Whenever I visit a new city/state, I always check to see if a tea room is in the area. I was disappointed when I learned the L.S. Ayres Tea Room was closed for renovation, but pleased to discover the Indianapolis Propylaeum.
My son and daughter-in-law were very accommodating travelling companions, and took me to the Popylaeum - an Indianapolis-area club for women nestled in the beautiful Old Northside historic district.
The house, built in 1891, combines many types of architecture. The walls are neo-Jacobean, the limestone columns on the veranda are Romanesque, and the double doors at the front entrance are Georgian. The general structural appearance is Queen Anne.
Below is a two-sided historical marker installed in 2009 by the Indiana Historical Bureau. May Wright Seawall moved to Indianapolis from Wisconsin when she married, and founded a girls' school, which became one of the three leading girls' schools in Indianapolis. She was a prominent supporter of suffrage leaders Susan B. Anthony and Elizabeth Cady Stanton, and helped found the Indianapolis Equal Suffrage Society in 1878. The nineteenth amendment was ratified a month after her death in 1920. And for a Michigan connection, she was a member of Henry Ford's 1915 Peace Expedition.
Propylaeum is a Greek word, meaning "gateway" - to culture. Their mission statement: "To emphasize a sense of civic responsibility and community services; to foster the love of literature, music, science, and the fine arts; and to provide women a social and cultural center."
They serve an English tea every Tuesday, Wednesday and Thursday at 3:00 p.m. [for $18.00], but due to our convention schedule we could only do lunch on Friday.
[L-R: Steve, Sharon and Me]
Sharon and I ordered their Pacific Northwest Salmon Salad - poached fresh salmon on a bed of field greens with pecans, cantaloupe, and raspberry vinaigrette dressing, accompanied by a fresh scone. It was delicious. Price: $11.95
My tea choice was Papaya/Passion Fruit Black Tea.
Steve ordered their Signature Grilled Cheese Sandwich - a blend of three cheeses and tomato on grilled Italian bread, and a cup of L.S. Ayres Tea Room Chicken Velvet Soup.
Below is Stephanie - an Indianapolis transplant from Grand Rapids, Michigan who works at the Propylaeum. When she found out I was going to be blogging about our visit, she took me on a quick tour of the first floor of the house.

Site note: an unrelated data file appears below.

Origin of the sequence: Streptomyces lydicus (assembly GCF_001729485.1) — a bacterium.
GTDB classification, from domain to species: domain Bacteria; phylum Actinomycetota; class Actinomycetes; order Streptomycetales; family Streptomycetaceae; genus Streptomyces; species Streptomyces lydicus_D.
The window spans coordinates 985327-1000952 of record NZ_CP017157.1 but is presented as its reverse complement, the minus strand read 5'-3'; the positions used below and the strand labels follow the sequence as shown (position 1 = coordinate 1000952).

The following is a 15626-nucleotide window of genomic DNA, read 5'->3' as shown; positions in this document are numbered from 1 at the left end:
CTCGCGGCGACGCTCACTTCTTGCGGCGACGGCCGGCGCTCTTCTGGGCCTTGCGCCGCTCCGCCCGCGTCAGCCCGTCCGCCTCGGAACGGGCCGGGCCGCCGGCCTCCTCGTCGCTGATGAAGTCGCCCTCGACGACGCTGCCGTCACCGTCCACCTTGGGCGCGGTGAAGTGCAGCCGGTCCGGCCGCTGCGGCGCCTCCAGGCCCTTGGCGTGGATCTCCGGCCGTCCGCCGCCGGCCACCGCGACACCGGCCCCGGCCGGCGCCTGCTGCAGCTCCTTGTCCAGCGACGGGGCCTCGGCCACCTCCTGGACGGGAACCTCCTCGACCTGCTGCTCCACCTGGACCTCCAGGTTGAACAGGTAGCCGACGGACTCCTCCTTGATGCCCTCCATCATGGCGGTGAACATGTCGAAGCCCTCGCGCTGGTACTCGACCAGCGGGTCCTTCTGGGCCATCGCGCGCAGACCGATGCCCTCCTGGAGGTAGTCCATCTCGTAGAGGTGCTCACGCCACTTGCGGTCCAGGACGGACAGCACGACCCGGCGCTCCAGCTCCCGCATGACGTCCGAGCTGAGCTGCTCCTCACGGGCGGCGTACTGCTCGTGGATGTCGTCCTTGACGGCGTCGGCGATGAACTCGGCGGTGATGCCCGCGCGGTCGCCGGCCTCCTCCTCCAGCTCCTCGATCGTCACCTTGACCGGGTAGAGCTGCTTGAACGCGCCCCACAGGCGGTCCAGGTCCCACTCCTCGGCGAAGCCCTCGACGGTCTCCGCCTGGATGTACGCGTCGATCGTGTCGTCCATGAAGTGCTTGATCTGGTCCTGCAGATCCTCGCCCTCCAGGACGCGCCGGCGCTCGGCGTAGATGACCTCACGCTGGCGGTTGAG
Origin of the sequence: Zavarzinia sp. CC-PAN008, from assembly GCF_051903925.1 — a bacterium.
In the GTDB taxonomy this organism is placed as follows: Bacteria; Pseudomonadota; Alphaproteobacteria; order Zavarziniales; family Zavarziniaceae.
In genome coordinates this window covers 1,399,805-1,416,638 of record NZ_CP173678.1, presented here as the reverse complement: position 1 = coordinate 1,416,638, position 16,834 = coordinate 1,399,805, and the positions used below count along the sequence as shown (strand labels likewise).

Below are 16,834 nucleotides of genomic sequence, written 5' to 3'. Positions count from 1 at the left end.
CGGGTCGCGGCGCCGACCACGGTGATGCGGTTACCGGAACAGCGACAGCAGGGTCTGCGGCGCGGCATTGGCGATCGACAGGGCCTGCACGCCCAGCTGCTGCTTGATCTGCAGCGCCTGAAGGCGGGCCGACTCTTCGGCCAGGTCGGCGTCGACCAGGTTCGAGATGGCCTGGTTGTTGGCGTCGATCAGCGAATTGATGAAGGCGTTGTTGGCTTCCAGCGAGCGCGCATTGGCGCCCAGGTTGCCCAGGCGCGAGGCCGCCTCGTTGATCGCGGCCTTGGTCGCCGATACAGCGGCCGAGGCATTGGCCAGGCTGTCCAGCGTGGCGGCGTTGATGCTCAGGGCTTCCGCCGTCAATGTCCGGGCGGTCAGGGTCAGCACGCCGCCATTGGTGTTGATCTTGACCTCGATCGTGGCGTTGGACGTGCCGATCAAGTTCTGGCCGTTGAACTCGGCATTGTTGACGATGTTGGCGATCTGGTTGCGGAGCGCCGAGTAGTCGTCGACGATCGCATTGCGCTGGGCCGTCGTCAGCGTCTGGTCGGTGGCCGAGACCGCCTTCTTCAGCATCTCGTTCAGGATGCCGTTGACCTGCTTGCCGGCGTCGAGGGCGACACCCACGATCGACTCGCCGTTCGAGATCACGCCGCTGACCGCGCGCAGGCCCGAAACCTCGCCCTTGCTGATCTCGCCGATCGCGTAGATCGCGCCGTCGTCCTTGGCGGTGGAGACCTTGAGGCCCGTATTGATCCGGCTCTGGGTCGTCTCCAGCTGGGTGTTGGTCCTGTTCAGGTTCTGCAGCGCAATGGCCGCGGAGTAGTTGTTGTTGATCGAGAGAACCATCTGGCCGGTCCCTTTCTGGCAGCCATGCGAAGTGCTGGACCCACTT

Below is the room where we dined. I think it's referred to as the Tea Room.
A gorgeous needlepoint wall hanging.
Beautiful silver tea accessories were in every room. Pictured below on the mantle is a tea urn.
The silver tea set below was sitting on an antique organ in another room. Unfortunately I didn't ask Stephanie the names of the rooms. Due to our time restraints, we couldn't tour the second and third floors. Maybe on our next visit.
Sign telling about the organ's provenance. The manufacturer, Simmons & Clough, was located in Detroit, Michigan.
My daughter-in-law, Sharon, and me.
On May 1st of this year the Propylaeum hosted a luncheon celebrating Indy's late, great L.S. Ayres Department Store, and also to honor the fashion models who worked there. "Be sure to wear your hat and gloves - there will be a prize for the best 'Ayres Look'" declared an advertisement for the luncheon. A fashion show was part of the entertainment, as well as a May Sewall impersonator.
[Photo courtesy of IndyStar.com]
[Photo courtesy of IndyStar.com]
I wish I could have attended the event. I would love to coordinate something like this in my area for the J.L. Hudson Department Store!
One of the volunteers told me as I was leaving that they are working on The Largest Tea Party this fall at the fair grounds. The cost will be $10 and attendees will bring their own teacup. I signed-up for their newsletter to get the details when they become available.
I thoroughly enjoyed visiting The Propylaeum, and will definitely go back the next time I'm in the area. I highly recommend lunch or Afternoon Tea there for anyone visiting Indianapolis.